Review by

The third book in Trollope’s <u>Chronicles of Barsetshire</u> series had the same effect on me as the first two: I was lulled into a stupor of pleasant reverie while simultaneously fuming at an intolerable injustice. And just like the first two books, Trollope was happy to let me in on every single secret so that every possible plot twist and the probable ending were known to me well in advance. You have no fear of spoilers here. Trollope does the spoiling himself, making it pretty clear early on what ending you can expect. So what’s a modern reader, totally unschooled in this kind of storytelling, to do? Go with the flow, folks, go with the flow. It doesn’t really matter. The key to Trollope, in my estimation anyway, is his clever and complicated character sketches. Poor Mary (you’ll repeat that a couple hundred times during the course of the narrative), born of questionable parentage but brought up lovingly by her uncle the eponymous doctor, is in love with the upper class heir to the Greshamsbury estate, Frank Gresham. And Frank is in love with her even if she is penniless. But Frank’s father is in deep debt and Frank has to “marry money,” otherwise how will he keep the wolf from the door and who will save Greshamsbury? After all, his sister is willing to forego a marriage based on love and, instead, “marry money”, and no less is expected from Frank. Really, much more is expected from him. But he is insisting on Mary and no one else. So you know without any further ado, that something (or someone) is going to intervene to make this storybook romance come true. And before long you know exactly how it will come about. And you know all this with at least half of the 600 page book left to read. The rest of the book is spent twisting and turning its way to the ultimate conclusion. Mary sums up the main theme of the book this way:<i>”She said to herself, proudly, that God's handiwork was the inner man, the inner woman, the naked creature animated by a living soul; that all other adjuncts were but man's clothing for the creature; all others, whether stitched by tailors or contrived by kings. Was it not within her capacity to do as nobly, to love as truly, to worship her God in heaven with as perfect a faith, and her god on earth with as leal a troth, as though blood had descended to her purely through scores of purely born progenitors?” (Page 133)</i>Ahhh lovely sentiments and true of course. Mary is certainly good enough for Frank and marrying for money seldom works out well. The problem is that at this time in England, it was pretty much impossible for someone with Mary’s sketchy background to marry someone of Frank’s long family heritage. Unless……well, an enormous fortune might make a difference. But I’m not going to spoil it for you. I’ll let Mr. Trollope do that and you won’t even mind. Highly recommended.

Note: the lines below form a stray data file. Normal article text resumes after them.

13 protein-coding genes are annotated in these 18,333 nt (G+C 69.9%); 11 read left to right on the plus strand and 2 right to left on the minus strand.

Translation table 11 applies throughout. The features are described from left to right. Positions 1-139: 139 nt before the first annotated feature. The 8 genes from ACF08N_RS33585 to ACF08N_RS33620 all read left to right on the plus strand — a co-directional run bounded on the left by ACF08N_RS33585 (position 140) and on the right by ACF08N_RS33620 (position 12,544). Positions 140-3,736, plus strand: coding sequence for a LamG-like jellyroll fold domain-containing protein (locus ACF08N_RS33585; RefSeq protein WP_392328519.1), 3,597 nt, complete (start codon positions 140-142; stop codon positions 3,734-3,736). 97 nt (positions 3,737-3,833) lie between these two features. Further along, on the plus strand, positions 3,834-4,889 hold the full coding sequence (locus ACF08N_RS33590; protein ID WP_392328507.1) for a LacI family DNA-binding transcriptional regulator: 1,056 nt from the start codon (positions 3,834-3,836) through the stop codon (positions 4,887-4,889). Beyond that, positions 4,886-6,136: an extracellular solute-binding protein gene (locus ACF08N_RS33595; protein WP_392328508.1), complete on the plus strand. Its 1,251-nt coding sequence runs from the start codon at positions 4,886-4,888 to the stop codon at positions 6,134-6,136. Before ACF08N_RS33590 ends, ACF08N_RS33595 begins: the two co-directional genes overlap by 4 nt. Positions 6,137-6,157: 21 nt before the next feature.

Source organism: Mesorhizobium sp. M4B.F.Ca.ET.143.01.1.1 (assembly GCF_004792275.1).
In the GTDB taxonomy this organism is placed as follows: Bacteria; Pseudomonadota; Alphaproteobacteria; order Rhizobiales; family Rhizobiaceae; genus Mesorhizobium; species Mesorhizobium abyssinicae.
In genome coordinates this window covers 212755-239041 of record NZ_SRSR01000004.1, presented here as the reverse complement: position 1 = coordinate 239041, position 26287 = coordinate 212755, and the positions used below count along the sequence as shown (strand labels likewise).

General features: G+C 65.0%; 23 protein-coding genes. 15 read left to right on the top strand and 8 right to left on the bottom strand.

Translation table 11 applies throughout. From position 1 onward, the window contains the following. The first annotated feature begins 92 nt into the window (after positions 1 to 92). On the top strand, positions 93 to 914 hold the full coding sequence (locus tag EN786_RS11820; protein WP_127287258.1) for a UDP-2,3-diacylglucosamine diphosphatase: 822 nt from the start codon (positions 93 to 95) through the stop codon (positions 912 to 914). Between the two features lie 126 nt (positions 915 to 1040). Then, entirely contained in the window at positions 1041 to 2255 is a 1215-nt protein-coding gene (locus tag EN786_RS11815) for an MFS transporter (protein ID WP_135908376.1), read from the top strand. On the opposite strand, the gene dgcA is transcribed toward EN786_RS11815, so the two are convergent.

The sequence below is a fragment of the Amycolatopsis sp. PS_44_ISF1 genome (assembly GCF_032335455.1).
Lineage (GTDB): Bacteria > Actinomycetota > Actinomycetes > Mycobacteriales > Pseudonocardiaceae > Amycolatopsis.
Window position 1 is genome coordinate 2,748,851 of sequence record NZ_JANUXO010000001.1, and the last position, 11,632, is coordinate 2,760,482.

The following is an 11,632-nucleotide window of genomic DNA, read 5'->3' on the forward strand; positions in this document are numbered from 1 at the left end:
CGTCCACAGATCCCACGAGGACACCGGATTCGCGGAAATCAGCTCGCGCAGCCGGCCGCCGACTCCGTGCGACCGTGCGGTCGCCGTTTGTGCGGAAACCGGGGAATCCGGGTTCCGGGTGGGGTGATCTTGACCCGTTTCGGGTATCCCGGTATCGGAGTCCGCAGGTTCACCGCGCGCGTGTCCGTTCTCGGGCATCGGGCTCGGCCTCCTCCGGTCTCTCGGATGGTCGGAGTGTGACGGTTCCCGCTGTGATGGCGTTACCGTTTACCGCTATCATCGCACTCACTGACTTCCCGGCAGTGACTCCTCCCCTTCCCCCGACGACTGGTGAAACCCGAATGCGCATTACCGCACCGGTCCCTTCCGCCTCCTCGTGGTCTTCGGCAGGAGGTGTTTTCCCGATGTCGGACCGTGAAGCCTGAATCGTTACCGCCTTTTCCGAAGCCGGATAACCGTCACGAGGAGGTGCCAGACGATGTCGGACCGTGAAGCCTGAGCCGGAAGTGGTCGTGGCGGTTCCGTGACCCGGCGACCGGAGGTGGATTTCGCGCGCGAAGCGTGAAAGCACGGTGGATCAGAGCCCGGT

Review by

This is the 3rd in Anthony Trollope's Chronicles of Barchester, and my favorite (so far). Dr. Thorne lives with his niece Mary in the English village of Greshamsbury which is dominated by the wealthy Gresham family. Frank, the heir of the Gresham estate, has fallen in love with Mary Thorne, but circumstances have doomed their future. The Gresham family has fallen into heavy debt and Frank needs to save the family by marrying a wealthy heiress. Unfortunately, not only does Mary no have a fortune, she is the illegitimate child of Dr. Thorne's dead brother. With humor and satire, Trollope unfolds a charming Victorian novel that gently criticizes the social values of class and birth. Excellently read by Simon Vance.